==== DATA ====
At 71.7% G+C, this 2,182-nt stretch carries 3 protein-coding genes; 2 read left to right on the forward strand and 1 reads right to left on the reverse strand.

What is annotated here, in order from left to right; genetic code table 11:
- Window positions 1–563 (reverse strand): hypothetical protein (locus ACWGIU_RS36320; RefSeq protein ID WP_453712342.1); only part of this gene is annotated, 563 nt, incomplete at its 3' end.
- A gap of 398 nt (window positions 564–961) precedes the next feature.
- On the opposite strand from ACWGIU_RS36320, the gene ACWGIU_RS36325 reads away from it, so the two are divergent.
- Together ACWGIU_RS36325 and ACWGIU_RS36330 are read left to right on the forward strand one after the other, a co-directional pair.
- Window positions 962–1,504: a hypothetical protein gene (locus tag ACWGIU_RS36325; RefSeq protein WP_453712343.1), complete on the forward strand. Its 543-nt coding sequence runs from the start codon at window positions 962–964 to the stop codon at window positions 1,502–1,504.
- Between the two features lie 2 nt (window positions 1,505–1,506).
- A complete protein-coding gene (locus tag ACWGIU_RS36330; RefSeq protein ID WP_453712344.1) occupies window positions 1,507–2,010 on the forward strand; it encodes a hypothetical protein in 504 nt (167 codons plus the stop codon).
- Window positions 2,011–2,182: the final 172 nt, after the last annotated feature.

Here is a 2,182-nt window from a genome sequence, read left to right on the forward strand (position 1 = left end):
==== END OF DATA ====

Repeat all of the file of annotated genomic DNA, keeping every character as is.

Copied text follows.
At 71.7% G+C, this 2,182-nt stretch carries 3 protein-coding genes; 2 read left to right on the forward strand and 1 reads right to left on the reverse strand.

What is annotated here, in order from left to right; genetic code table 11:
- Window positions 1–563 (reverse strand): hypothetical protein (locus ACWGIU_RS36320; RefSeq protein ID WP_453712342.1); only part of this gene is annotated, 563 nt, incomplete at its 3' end.
- A gap of 398 nt (window positions 564–961) precedes the next feature.
- On the opposite strand from ACWGIU_RS36320, the gene ACWGIU_RS36325 reads away from it, so the two are divergent.
- Together ACWGIU_RS36325 and ACWGIU_RS36330 are read left to right on the forward strand one after the other, a co-directional pair.
- Window positions 962–1,504: a hypothetical protein gene (locus tag ACWGIU_RS36325; RefSeq protein WP_453712343.1), complete on the forward strand. Its 543-nt coding sequence runs from the start codon at window positions 962–964 to the stop codon at window positions 1,502–1,504.
- Between the two features lie 2 nt (window positions 1,505–1,506).
- A complete protein-coding gene (locus tag ACWGIU_RS36330; RefSeq protein ID WP_453712344.1) occupies window positions 1,507–2,010 on the forward strand; it encodes a hypothetical protein in 504 nt (167 codons plus the stop codon).
- Window positions 2,011–2,182: the final 172 nt, after the last annotated feature.

Here is a 2,182-nt window from a genome sequence, read left to right on the forward strand (position 1 = left end):